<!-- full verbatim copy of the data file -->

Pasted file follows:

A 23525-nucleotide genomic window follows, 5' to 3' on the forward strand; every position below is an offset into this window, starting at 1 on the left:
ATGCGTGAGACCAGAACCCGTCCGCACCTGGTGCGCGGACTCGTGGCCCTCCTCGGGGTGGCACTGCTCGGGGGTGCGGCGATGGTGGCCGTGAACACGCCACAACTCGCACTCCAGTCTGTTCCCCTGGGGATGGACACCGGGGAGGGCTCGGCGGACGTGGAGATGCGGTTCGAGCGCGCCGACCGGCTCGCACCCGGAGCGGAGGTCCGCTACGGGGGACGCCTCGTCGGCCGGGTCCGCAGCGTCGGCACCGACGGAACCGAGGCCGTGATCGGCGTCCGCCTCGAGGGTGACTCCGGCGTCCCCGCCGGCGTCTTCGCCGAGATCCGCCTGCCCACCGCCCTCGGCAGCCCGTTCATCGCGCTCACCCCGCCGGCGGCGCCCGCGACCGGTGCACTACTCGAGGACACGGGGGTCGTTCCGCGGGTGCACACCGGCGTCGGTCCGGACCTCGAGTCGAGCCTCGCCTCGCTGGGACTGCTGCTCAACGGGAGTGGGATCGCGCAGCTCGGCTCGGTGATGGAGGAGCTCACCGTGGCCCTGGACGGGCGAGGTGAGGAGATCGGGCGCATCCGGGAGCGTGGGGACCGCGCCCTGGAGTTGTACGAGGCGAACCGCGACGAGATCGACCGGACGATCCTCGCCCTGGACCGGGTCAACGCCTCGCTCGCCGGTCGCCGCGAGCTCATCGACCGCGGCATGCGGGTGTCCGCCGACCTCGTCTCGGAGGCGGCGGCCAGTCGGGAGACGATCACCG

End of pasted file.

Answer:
A 23525-nucleotide genomic window follows, 5' to 3' on the forward strand; every position below is an offset into this window, starting at 1 on the left:
ATGCGTGAGACCAGAACCCGTCCGCACCTGGTGCGCGGACTCGTGGCCCTCCTCGGGGTGGCACTGCTCGGGGGTGCGGCGATGGTGGCCGTGAACACGCCACAACTCGCACTCCAGTCTGTTCCCCTGGGGATGGACACCGGGGAGGGCTCGGCGGACGTGGAGATGCGGTTCGAGCGCGCCGACCGGCTCGCACCCGGAGCGGAGGTCCGCTACGGGGGACGCCTCGTCGGCCGGGTCCGCAGCGTCGGCACCGACGGAACCGAGGCCGTGATCGGCGTCCGCCTCGAGGGTGACTCCGGCGTCCCCGCCGGCGTCTTCGCCGAGATCCGCCTGCCCACCGCCCTCGGCAGCCCGTTCATCGCGCTCACCCCGCCGGCGGCGCCCGCGACCGGTGCACTACTCGAGGACACGGGGGTCGTTCCGCGGGTGCACACCGGCGTCGGTCCGGACCTCGAGTCGAGCCTCGCCTCGCTGGGACTGCTGCTCAACGGGAGTGGGATCGCGCAGCTCGGCTCGGTGATGGAGGAGCTCACCGTGGCCCTGGACGGGCGAGGTGAGGAGATCGGGCGCATCCGGGAGCGTGGGGACCGCGCCCTGGAGTTGTACGAGGCGAACCGCGACGAGATCGACCGGACGATCCTCGCCCTGGACCGGGTCAACGCCTCGCTCGCCGGTCGCCGCGAGCTCATCGACCGCGGCATGCGGGTGTCCGCCGACCTCGTCTCGGAGGCGGCGGCCAGTCGGGAGACGATCACCG